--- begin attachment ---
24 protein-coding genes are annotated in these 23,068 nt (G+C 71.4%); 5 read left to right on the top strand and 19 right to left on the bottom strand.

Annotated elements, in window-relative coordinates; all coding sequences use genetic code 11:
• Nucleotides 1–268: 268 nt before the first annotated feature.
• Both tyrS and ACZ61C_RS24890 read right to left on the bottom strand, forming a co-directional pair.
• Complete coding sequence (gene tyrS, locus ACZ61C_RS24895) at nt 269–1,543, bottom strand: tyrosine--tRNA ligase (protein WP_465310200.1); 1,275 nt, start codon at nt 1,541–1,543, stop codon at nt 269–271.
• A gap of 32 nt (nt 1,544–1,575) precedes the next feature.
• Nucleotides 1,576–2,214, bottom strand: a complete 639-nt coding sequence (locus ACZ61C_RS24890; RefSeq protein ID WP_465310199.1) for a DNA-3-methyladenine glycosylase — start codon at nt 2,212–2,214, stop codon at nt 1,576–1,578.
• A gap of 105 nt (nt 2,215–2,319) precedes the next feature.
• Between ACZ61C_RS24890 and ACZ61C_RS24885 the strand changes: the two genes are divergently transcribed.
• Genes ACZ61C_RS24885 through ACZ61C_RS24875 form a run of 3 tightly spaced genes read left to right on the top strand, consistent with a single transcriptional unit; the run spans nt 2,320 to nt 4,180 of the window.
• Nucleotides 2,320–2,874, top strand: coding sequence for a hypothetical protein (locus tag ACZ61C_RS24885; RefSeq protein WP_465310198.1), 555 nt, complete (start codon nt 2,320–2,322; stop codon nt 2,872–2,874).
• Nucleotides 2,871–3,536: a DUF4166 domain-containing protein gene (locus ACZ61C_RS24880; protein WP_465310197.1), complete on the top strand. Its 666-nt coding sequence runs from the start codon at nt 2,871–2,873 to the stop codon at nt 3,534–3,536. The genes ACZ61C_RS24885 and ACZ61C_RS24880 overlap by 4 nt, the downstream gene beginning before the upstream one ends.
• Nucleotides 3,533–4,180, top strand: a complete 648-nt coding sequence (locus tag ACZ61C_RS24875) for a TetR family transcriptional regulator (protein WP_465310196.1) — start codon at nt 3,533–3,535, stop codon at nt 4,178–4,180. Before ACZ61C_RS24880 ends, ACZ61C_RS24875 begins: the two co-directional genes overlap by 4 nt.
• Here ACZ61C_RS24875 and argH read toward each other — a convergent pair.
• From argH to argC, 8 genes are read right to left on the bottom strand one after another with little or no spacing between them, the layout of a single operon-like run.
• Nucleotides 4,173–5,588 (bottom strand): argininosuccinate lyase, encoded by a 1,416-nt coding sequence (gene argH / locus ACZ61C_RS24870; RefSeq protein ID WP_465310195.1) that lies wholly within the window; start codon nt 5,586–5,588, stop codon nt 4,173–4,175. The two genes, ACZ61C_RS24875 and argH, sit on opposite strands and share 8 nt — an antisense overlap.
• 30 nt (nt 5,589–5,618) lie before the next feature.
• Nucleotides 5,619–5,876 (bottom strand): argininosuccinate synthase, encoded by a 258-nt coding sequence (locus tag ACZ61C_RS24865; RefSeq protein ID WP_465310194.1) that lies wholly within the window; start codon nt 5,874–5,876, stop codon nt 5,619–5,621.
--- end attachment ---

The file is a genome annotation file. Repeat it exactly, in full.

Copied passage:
24 protein-coding genes are annotated in these 23,068 nt (G+C 71.4%); 5 read left to right on the top strand and 19 right to left on the bottom strand.

Annotated elements, in window-relative coordinates; all coding sequences use genetic code 11:
• Nucleotides 1–268: 268 nt before the first annotated feature.
• Both tyrS and ACZ61C_RS24890 read right to left on the bottom strand, forming a co-directional pair.
• Complete coding sequence (gene tyrS, locus ACZ61C_RS24895) at nt 269–1,543, bottom strand: tyrosine--tRNA ligase (protein WP_465310200.1); 1,275 nt, start codon at nt 1,541–1,543, stop codon at nt 269–271.
• A gap of 32 nt (nt 1,544–1,575) precedes the next feature.
• Nucleotides 1,576–2,214, bottom strand: a complete 639-nt coding sequence (locus ACZ61C_RS24890; RefSeq protein ID WP_465310199.1) for a DNA-3-methyladenine glycosylase — start codon at nt 2,212–2,214, stop codon at nt 1,576–1,578.
• A gap of 105 nt (nt 2,215–2,319) precedes the next feature.
• Between ACZ61C_RS24890 and ACZ61C_RS24885 the strand changes: the two genes are divergently transcribed.
• Genes ACZ61C_RS24885 through ACZ61C_RS24875 form a run of 3 tightly spaced genes read left to right on the top strand, consistent with a single transcriptional unit; the run spans nt 2,320 to nt 4,180 of the window.
• Nucleotides 2,320–2,874, top strand: coding sequence for a hypothetical protein (locus tag ACZ61C_RS24885; RefSeq protein WP_465310198.1), 555 nt, complete (start codon nt 2,320–2,322; stop codon nt 2,872–2,874).
• Nucleotides 2,871–3,536: a DUF4166 domain-containing protein gene (locus ACZ61C_RS24880; protein WP_465310197.1), complete on the top strand. Its 666-nt coding sequence runs from the start codon at nt 2,871–2,873 to the stop codon at nt 3,534–3,536. The genes ACZ61C_RS24885 and ACZ61C_RS24880 overlap by 4 nt, the downstream gene beginning before the upstream one ends.
• Nucleotides 3,533–4,180, top strand: a complete 648-nt coding sequence (locus tag ACZ61C_RS24875) for a TetR family transcriptional regulator (protein WP_465310196.1) — start codon at nt 3,533–3,535, stop codon at nt 4,178–4,180. Before ACZ61C_RS24880 ends, ACZ61C_RS24875 begins: the two co-directional genes overlap by 4 nt.
• Here ACZ61C_RS24875 and argH read toward each other — a convergent pair.
• From argH to argC, 8 genes are read right to left on the bottom strand one after another with little or no spacing between them, the layout of a single operon-like run.
• Nucleotides 4,173–5,588 (bottom strand): argininosuccinate lyase, encoded by a 1,416-nt coding sequence (gene argH / locus ACZ61C_RS24870; RefSeq protein ID WP_465310195.1) that lies wholly within the window; start codon nt 5,586–5,588, stop codon nt 4,173–4,175. The two genes, ACZ61C_RS24875 and argH, sit on opposite strands and share 8 nt — an antisense overlap.
• 30 nt (nt 5,589–5,618) lie before the next feature.
• Nucleotides 5,619–5,876 (bottom strand): argininosuccinate synthase, encoded by a 258-nt coding sequence (locus tag ACZ61C_RS24865; RefSeq protein ID WP_465310194.1) that lies wholly within the window; start codon nt 5,874–5,876, stop codon nt 5,619–5,621.